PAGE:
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Vocabulary in Civil Disobedience
Vocabulary Examples in Civil Disobedience:
"sovereign..." See in text (Civil Disobedience)
The noun “sovereign” refers to one who possesses or holds supreme political or ruling power. In this case, a “sovereign” is like a king, queen, or monarch. As an adjective, like it's used here, “sovereign” refers to something as self-governing or supreme.
"like a good Mussulman and fatalist..." See in text (Civil Disobedience)
A Mussulman refers to a member of the Muslim faith and is synonymous with “Muslim,” a term more popular in today’s usage. Thoreau states that those who believe in the power of an omnipotent deity, such a Muslim’s believing that everything happens in the world according to the direction of Allah, indicate a type of fatalism and inevitability.
"Malays..." See in text (Civil Disobedience)
The noun “Malays” refers to the Malay people and their language. This ethnic group inhabits the Malay Peninsula, south of Thailand, and parts of Sumatra and Borneo. The noun and adjective “Malaysian” refers to the nation and citizens of Malaysia.
"lyceum..." See in text (Civil Disobedience)
When “lyceum” is spelled with a capital initial, it refers to the proper name of a garden in Athens, where Aristotle taught his philosophy. Lowercased, it alludes to places of study or instruction. Thoreau is using it metaphorically here to make a claim that intellectual thought is as important as religious beliefs and that one should not be taxed at the expense of the other.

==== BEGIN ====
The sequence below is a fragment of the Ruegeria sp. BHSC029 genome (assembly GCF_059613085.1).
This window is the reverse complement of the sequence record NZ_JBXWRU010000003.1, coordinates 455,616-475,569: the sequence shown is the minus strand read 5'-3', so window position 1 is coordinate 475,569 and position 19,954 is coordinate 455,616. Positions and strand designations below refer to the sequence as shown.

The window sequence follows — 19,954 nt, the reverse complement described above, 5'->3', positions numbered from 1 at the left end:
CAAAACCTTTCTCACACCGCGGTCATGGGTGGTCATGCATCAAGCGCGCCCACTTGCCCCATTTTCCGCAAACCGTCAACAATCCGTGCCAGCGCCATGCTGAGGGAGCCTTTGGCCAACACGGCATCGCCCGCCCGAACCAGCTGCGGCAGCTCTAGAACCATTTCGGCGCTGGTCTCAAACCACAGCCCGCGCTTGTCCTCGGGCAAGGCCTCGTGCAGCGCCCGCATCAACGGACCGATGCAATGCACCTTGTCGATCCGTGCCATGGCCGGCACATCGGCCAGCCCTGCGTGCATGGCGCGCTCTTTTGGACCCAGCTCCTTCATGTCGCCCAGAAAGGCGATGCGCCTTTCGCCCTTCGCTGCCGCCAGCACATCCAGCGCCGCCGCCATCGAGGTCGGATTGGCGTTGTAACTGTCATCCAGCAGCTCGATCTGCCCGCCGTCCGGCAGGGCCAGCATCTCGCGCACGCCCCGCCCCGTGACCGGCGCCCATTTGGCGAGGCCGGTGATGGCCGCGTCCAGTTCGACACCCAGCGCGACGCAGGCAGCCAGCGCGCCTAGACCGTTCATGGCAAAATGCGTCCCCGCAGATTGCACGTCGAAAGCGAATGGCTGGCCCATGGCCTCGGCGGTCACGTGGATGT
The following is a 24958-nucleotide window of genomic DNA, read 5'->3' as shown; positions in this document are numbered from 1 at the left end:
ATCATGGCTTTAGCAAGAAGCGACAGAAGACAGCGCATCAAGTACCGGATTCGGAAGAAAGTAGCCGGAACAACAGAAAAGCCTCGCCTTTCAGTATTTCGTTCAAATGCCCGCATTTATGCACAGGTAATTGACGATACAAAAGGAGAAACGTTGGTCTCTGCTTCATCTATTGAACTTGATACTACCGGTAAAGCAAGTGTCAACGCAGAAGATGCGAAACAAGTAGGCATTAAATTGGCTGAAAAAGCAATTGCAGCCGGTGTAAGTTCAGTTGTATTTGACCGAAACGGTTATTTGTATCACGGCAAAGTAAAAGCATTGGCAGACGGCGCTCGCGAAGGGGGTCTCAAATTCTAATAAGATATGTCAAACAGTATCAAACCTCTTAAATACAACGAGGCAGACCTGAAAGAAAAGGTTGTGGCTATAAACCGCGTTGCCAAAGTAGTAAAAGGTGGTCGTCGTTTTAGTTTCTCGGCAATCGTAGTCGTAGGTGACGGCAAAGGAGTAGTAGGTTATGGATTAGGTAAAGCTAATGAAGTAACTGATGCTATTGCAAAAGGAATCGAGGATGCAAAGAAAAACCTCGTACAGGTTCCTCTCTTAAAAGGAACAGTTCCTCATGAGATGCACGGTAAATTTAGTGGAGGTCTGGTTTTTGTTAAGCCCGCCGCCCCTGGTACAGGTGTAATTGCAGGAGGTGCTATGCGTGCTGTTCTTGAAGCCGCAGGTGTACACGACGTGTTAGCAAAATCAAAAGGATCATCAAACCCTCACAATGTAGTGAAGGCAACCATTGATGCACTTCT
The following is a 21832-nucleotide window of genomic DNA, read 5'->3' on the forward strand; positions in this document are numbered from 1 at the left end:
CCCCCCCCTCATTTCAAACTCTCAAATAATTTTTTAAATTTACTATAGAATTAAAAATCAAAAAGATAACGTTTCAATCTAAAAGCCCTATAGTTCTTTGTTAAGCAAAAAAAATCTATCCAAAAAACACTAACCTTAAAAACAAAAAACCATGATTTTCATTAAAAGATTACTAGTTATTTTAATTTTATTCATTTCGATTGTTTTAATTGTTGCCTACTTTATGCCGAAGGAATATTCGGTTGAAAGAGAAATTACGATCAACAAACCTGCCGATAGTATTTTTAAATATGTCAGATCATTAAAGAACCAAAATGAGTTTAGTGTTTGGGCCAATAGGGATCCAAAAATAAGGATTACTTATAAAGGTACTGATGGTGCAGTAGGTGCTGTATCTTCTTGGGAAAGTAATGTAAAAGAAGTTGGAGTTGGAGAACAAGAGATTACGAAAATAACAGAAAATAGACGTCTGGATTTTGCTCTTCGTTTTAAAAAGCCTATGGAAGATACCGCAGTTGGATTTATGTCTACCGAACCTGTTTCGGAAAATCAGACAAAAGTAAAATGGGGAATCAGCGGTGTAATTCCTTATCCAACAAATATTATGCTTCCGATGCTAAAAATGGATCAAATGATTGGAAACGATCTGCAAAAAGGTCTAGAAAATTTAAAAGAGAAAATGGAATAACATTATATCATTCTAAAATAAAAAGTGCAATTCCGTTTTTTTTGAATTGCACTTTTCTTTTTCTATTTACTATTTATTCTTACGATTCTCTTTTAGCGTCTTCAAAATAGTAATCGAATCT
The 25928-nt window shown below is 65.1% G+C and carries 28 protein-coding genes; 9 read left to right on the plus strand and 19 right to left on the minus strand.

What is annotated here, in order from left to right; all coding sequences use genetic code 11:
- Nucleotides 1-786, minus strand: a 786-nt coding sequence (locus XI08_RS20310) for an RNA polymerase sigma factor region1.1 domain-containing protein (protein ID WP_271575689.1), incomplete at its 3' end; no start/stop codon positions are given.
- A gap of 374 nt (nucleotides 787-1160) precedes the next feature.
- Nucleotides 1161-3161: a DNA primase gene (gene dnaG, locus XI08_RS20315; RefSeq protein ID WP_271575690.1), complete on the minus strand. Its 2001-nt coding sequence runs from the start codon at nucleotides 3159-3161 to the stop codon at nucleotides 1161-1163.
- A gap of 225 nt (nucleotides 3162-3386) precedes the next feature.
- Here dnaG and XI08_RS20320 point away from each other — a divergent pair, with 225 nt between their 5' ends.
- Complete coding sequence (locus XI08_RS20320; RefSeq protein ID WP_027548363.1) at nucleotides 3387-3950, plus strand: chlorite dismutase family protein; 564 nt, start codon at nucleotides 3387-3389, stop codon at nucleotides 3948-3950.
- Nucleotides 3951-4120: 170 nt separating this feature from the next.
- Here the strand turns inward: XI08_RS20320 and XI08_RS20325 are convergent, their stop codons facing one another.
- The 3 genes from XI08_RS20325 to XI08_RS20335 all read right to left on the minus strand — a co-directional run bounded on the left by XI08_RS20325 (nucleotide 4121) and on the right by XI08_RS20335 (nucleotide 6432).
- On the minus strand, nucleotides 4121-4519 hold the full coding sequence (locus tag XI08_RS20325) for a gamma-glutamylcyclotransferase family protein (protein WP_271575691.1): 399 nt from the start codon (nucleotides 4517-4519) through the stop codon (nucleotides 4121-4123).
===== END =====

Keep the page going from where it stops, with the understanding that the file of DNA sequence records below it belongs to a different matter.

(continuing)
"demagogue..." See in text (Civil Disobedience)
The term “demagogue” has historically referred to a leader or powerful orator who gains power by appealing to people's emotions and advocating for them against other parties of a state. In modern usage, the word refers to a political agitator who appeals to the passions and prejudices of a mob in order to further his own interests.
"Godspeed..." See in text (Civil Disobedience)
The noun “Godspeed” is used as a parting word to express wish for one’s success when setting out on a journey or enterprise.
"powder-monkeys..." See in text (Civil Disobedience)
The term “powder-monkeys” is a slang expression for people who arm and/or carry explosives, such as blasting powder for cannons or dynamite.